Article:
Manufacturers to benefit from new CER rules
Hon Phil Goff
Minister of Trade
Minister of Commerce
Manufacturers to benefit from new CER rules of origin
New rules that further liberalise trans-Tasman trade, support competitiveness and reduce compliance costs for exporters have been agreed with Australia, Trade Minister Phil Goff and Commerce Minister Lianne Dalziel announced today.
"The new Rules of Origin (ROO) agreement under CER is the result of nearly a year of negotiation between Australia and New Zealand. They will enter into effect on 1 January, 2007," Phil Goff said.
“The agreement provides significantly more liberal rules for New Zealand producers and exporters to qualify for preferential entry into the Australian market under CER and will benefit many New Zealand businesses.
"Rules of Origin determine whether or not a good qualifies for preferential entry under CER. If traded goods meet the criteria, they can enter duty-free."
Lianne Dalziel said the new rules were largely based on satisfying a ‘change in tariff classification’, or CTC, rather than the current 50 percent ‘regional value content’ threshold.
"New Zealand manufacturers have sought this change for the last decade.
"The new CTC approach means that for the majority of tariff lines, an exporter need simply satisfy the condition that there has been a change in tariff classification between any imported inputs from third countries and the completed good that are being exported to Australia/New Zealand.
"By shifting the focus from the origin of inputs, manufacturers will have a greater choice of materials. This will help increase efficiency and competitiveness, and significantly reduce the need to keep financial records to support ROO claims.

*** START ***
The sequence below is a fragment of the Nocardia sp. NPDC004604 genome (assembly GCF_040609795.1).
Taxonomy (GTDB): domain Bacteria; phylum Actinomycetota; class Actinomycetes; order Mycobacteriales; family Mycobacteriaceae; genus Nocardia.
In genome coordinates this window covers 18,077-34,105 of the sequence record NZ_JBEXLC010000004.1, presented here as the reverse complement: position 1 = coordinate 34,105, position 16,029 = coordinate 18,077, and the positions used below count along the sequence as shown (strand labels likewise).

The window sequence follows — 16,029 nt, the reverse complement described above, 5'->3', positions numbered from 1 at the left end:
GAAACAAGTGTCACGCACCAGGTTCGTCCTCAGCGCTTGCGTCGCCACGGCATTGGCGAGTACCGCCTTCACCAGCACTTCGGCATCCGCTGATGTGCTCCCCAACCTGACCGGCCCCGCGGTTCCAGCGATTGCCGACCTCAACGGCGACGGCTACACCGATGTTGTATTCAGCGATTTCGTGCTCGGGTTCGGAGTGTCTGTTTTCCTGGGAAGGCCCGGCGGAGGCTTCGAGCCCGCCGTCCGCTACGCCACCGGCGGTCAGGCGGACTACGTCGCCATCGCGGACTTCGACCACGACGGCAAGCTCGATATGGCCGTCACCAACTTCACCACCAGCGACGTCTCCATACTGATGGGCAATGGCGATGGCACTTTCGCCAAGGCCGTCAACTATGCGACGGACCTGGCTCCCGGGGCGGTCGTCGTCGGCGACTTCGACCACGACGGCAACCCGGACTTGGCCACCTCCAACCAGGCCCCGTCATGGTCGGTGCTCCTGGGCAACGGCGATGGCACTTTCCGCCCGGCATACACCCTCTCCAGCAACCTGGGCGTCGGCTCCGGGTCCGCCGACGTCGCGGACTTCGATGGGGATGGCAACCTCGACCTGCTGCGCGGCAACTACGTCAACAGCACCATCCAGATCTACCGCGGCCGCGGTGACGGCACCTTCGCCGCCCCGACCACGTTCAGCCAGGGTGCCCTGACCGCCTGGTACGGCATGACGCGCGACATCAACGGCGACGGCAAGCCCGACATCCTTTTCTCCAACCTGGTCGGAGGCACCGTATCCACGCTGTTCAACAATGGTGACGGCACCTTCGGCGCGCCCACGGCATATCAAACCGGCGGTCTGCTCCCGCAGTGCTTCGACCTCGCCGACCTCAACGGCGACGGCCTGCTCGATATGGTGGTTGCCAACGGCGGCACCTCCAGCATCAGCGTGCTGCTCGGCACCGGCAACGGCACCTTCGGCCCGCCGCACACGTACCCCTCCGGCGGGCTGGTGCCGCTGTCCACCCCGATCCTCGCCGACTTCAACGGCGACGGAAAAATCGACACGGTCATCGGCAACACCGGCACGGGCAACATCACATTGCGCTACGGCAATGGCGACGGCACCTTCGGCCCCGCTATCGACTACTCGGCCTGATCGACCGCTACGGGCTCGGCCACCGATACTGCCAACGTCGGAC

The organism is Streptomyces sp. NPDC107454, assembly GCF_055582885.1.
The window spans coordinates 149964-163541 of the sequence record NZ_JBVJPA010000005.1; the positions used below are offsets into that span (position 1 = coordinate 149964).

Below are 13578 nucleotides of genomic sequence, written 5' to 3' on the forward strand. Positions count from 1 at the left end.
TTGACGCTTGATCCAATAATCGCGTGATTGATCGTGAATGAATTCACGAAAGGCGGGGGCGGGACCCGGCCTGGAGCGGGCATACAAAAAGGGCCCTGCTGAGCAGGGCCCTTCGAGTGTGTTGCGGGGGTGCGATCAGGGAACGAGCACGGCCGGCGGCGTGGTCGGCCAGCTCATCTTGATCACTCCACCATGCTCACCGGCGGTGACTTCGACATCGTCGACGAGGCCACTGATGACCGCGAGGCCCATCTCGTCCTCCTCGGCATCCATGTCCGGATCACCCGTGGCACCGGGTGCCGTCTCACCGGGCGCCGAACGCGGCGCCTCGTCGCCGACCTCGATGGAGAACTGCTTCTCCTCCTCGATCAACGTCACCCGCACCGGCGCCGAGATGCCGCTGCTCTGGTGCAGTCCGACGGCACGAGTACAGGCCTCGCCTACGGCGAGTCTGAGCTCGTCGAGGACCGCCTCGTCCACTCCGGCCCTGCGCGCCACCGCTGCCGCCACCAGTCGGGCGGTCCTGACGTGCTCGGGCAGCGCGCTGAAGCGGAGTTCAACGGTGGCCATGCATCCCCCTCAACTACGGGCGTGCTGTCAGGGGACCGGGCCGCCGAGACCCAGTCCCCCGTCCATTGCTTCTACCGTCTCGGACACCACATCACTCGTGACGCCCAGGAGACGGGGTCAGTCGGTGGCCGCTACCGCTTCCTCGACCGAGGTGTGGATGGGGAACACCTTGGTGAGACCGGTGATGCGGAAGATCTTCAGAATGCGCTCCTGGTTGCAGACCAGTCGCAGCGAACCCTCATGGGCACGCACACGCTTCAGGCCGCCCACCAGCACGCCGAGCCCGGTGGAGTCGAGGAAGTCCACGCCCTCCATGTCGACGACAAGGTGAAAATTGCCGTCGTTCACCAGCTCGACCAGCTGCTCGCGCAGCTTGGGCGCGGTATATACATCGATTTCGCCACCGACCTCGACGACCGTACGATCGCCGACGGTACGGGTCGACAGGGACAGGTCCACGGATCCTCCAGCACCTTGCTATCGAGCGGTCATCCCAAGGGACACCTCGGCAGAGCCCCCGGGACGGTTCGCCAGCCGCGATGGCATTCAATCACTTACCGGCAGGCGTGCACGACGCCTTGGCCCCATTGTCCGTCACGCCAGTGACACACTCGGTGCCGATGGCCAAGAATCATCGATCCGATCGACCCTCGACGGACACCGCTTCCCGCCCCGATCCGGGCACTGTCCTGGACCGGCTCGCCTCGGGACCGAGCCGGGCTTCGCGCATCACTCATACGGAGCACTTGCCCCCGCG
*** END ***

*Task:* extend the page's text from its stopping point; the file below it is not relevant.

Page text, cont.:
"One area is not subject to the change. Our aim was to obtain liberalisation for all sectors, and we are very disappointed that this was not wholly achieved in men’s and boys’ apparel," Lianne Dalziel said.
Under the agreement, exporters have the option of using existing rules until 2012.
Note: Technical information attached. Draft schedules specifying tariff line rules and the amended CER Article 3, will be available later this month.
Key elements of the Rules of Origin reform package
Article 3 of CER contains the basic rules of origin framework for goods traded between Australia and New Zealand. The new Article 3 provides the amendment to permit the shift to the new change of tariff classification (CTC) approach, and:
The basis for calculations of regional value content (RVC) in cases where a supplementary regional value content rule, or a specific exception, is required, for example where a minimal process could achieve a change in tariff classification;
In such cases the RVC calculation will generally be done on the basis of a more liberal Free on Board (FOB) calculation rather than the current ex-factory cost calculation. This new approach will allow for the first time domestic value to include manufacturers’ profit and domestic transport;
For the first time manufacturers in New Zealand will be able, where RVC rules still apply, to take account of self produced inputs as origin qualifying;
Transitional provisions which will allow exporters to continue to use the existing regional value content (RVC) rules in preference to the new rules for five years after implementation (until January 2012), thereby avoiding any possibility that an exporter might inadvertently be disadvantaged by the new rules of origin;
A commitment to undertake a review of the new regime within three years of entry into force, before the end of 2009;